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Signs of hope emerge in Russia-Ukraine peace talks

Signs of hope for an end to the Russia-Ukraine war emerged on Tuesday, March 29, morning when a Russian official said Moscow would “reduce military action” in the north of Ukraine near Kyiv and Chernihiv, according to multiple reports.

Negotiations between the two sides are taking place in Turkey a little more than a month into a conflict that has killed thousands on both sides, devastated much of Ukraine and led to stiff sanctions on Moscow from the west.

Talks in Turkey between Russia and Ukraine have wrapped for the day but are expected to continue. Turkish President Recep Tayyip Erdoğan ahead of the talks had argued that an immediate cease-fire was in each party’s interest, according to a report by Bloomberg.

The New York Times, reporting on the talks, said Moscow was prepared to push up the timing of a meeting between Russian President Vladimir Putin and Ukrainian President Volodymyr Zelensky. It reported that Russia’s chief negotiator said such a meeting was possible if a draft peace agreement between Ukraine and Russia could be forged.

Russia’s advances in Ukraine have stalled in recent days amid a counteroffensive by Ukrainian forces near Kyiv.

Russia has made advances in Ukraine’s south and east, and it has been suspected that a goal of Putin’s was to connect the Ukrainian territory of Crimea, seized in a separate 2014 invasion, with separatist regions bordering Russia in eastern Ukraine.

The conflict took another turn over the weekend when President Biden, speaking in Warsaw after meetings with NATO leaders, said that Putin should not remain as Russia’s president at the end of his prepared speech. The unscripted remark was quickly walked back by the White House.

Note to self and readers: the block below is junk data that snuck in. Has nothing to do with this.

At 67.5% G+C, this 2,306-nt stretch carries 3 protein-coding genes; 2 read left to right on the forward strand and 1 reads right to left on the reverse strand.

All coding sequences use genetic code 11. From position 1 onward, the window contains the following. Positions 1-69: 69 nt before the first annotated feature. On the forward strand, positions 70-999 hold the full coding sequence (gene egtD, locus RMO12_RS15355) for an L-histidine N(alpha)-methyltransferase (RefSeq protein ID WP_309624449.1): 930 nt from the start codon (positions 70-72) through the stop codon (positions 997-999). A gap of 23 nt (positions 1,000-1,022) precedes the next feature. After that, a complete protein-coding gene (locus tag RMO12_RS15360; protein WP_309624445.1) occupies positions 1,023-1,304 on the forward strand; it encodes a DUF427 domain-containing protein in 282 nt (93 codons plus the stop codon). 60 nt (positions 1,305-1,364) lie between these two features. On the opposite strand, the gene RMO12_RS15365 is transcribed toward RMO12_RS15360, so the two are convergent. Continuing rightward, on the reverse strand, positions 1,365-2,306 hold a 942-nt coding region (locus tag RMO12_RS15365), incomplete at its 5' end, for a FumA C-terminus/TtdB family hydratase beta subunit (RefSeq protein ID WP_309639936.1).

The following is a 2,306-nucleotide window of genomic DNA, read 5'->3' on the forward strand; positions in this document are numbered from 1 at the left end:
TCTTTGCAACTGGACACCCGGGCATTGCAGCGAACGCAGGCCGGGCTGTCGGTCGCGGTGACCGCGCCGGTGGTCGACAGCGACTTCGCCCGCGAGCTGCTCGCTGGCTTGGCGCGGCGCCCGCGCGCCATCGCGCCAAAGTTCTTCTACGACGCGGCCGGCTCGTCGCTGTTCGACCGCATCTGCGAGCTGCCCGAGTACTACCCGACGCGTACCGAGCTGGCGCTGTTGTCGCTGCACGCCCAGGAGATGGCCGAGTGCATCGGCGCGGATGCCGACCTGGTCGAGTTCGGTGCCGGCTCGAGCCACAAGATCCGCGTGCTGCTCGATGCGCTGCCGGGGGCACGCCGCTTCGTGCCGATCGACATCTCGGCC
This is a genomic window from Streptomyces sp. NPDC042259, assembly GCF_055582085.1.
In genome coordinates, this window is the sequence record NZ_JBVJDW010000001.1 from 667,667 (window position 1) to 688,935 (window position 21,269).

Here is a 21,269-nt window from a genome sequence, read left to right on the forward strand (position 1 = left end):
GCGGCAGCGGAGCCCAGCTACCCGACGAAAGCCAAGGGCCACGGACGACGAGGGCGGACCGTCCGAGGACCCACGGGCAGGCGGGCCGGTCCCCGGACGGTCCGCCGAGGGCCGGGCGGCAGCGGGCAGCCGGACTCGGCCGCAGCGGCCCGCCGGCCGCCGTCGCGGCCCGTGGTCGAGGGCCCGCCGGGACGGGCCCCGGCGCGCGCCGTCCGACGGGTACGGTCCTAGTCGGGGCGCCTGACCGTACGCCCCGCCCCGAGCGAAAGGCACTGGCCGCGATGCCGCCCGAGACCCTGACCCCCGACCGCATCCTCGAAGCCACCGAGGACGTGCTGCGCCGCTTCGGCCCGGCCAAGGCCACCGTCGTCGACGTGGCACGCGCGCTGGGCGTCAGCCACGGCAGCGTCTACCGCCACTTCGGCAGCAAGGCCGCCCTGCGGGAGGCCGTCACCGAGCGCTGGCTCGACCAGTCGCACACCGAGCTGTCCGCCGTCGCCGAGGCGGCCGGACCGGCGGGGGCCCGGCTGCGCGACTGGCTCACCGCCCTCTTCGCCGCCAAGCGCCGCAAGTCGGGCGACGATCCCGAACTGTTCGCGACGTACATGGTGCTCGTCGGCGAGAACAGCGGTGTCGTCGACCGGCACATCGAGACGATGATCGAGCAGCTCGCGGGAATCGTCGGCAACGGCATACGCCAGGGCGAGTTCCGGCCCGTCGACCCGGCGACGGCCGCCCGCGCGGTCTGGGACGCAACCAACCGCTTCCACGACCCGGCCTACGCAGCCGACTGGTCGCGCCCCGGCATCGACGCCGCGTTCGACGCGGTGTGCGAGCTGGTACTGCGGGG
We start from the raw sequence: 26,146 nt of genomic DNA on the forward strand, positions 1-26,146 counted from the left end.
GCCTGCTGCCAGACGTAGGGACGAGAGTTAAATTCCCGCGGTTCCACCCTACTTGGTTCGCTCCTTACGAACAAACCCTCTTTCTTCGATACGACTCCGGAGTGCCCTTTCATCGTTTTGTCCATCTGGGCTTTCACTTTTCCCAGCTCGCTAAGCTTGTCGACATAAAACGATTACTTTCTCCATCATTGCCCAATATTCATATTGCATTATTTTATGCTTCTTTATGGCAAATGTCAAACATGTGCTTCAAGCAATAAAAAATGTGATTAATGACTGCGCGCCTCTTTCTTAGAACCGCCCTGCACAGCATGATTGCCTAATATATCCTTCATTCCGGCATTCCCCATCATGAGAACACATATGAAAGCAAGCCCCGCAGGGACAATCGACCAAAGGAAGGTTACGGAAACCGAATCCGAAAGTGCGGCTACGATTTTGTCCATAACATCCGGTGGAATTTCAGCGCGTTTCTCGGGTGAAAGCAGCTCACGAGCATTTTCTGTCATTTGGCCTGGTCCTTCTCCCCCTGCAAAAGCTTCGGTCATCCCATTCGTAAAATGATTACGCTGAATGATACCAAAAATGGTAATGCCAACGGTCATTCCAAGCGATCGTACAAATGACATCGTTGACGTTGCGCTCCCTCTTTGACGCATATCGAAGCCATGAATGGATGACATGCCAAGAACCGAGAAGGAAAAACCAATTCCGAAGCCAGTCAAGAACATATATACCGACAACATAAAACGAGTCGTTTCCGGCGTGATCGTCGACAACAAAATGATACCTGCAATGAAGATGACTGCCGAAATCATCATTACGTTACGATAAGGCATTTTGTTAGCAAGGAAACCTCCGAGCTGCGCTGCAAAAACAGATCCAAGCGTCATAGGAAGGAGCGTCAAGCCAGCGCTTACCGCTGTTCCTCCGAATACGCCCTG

On Monday, Biden said he was not making a statement reflecting a change in U.S. policy but was expressing his own moral outrage and that of the world toward Russia’s and Putin’s actions in Ukraine. He also insisted his new comments did not represent a walk-back of the earlier remarks.

Russia’s invasion of Ukraine has generally unified the United States and Western Europe, which have responded with stiff sanctions and the supply of weapons to Ukraine.

But it has also raised serious fears of a larger conflict that could engulf other countries or lead to a nuclear war.

The U.S. has also repeatedly warned of the possibility that chemical weapons or even small nuclear weapons could be used by Russia in Ukraine.


This article originally appeared on TheHill.

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